Main objectives:

A democratic society relies on the citizens’ participation, shared values and capability of critical thinking. The Commission should support member states in their responsibility to enable young people from all backgrounds to develop competencies for participating responsibly in society. To promote cohesion, action should be coordinated throughout the Union, by setting a long-term agenda, creating benchmarks, providing support to states, doing periodic evaluations and sharing best practice.


The preparation for this ECI started more than a year before registration by gathering a motivated team, later called the ECI task force. At the beginning, the team consisted of seven people, and later on other people joined to fulfil a certain task for a longer period or to participate in a specific project or event for a shorter time. Some people also left the task force throughout the preparatory phase, due to lack of time or losing motivation. It is important to highlight that all organizers participated in the campaign as volunteers, dedicating their time and effort to the project next to their studies and other duties. Results of the online survey conducted among 18 AEGEE members actively involved in the campaign showed that the main motivation behind joining the team was first of all the topic of civic education and secondly that they could get familiar and use the ECI. Even though for many of them this was the first time working with the tool, it brought a great opportunity to learn a lot and to educate AEGEE members about it. Therefore, when examining the development of the work and the results of this ECI, we should keep in mind the aspects of voluntary work and youth involvement.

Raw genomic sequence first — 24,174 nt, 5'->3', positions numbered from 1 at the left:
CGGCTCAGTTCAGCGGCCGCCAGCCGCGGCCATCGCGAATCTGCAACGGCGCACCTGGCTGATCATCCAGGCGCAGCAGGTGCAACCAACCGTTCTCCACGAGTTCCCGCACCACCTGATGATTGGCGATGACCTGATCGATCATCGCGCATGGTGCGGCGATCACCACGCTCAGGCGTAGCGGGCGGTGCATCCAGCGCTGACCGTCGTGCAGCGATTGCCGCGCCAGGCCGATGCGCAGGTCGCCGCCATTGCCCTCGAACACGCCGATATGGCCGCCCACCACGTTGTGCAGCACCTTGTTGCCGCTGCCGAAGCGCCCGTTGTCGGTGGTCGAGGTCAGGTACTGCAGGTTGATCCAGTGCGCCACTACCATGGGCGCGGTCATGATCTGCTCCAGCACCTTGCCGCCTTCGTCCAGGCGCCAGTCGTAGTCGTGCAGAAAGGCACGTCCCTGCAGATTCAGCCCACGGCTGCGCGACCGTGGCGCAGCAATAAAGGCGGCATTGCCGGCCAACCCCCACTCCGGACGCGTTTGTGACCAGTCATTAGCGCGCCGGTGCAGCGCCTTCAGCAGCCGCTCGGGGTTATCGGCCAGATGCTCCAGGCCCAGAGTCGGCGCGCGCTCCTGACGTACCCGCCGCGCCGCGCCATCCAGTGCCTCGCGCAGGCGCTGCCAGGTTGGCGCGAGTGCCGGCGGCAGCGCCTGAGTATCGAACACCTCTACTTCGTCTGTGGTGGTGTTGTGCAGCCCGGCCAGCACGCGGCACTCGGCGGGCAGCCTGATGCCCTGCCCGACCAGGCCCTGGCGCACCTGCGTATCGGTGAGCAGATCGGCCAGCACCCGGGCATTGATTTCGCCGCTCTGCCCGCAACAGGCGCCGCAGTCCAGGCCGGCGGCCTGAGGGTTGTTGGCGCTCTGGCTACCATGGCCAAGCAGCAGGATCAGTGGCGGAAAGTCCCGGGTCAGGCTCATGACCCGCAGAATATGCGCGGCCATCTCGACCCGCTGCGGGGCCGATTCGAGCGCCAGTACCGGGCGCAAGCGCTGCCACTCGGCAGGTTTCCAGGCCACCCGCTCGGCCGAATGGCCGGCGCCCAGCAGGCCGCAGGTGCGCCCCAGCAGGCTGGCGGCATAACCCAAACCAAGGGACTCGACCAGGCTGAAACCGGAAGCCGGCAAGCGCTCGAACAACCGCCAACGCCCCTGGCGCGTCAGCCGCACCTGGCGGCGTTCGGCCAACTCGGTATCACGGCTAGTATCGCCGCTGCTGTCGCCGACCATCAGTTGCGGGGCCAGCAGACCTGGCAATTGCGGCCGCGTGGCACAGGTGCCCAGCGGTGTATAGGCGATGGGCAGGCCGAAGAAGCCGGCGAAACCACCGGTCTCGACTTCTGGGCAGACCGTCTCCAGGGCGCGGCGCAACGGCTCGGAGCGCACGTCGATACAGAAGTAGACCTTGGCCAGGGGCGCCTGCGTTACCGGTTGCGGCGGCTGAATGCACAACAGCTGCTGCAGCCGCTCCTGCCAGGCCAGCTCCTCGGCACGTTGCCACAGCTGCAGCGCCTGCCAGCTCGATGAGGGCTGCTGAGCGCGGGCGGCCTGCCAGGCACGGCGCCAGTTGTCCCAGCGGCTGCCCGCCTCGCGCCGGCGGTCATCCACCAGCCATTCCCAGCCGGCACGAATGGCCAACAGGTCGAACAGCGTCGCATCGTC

During the preparatory phase, the task force consulted various experts such as professors, partners, civil servants and other ECI organizers. For instance Carsten Berg (the ECI Campaign) helped us to get a deeper understanding of the procedure and requirements of carrying out a ECI. Although, some of them emphasised that it is not worth the effort and the ECI should be improved in many aspects, we decided to continue keeping in mind that apart from the signature collection, our experience with the ECI could be a case study for further development of the tool. The consultations with many academics working on their masters and PhD theses on the ECI, showed us that there is a big interest in revising the tool.


On the 7th of July 2016 the ECI was registered by the European Commission for the first time. The announcement of it came as a surprise and because of technical difficulties with the online collection system, and because it seemed more feasible to start the campaign after summer, the AEGEE ECI had to be withdrawn.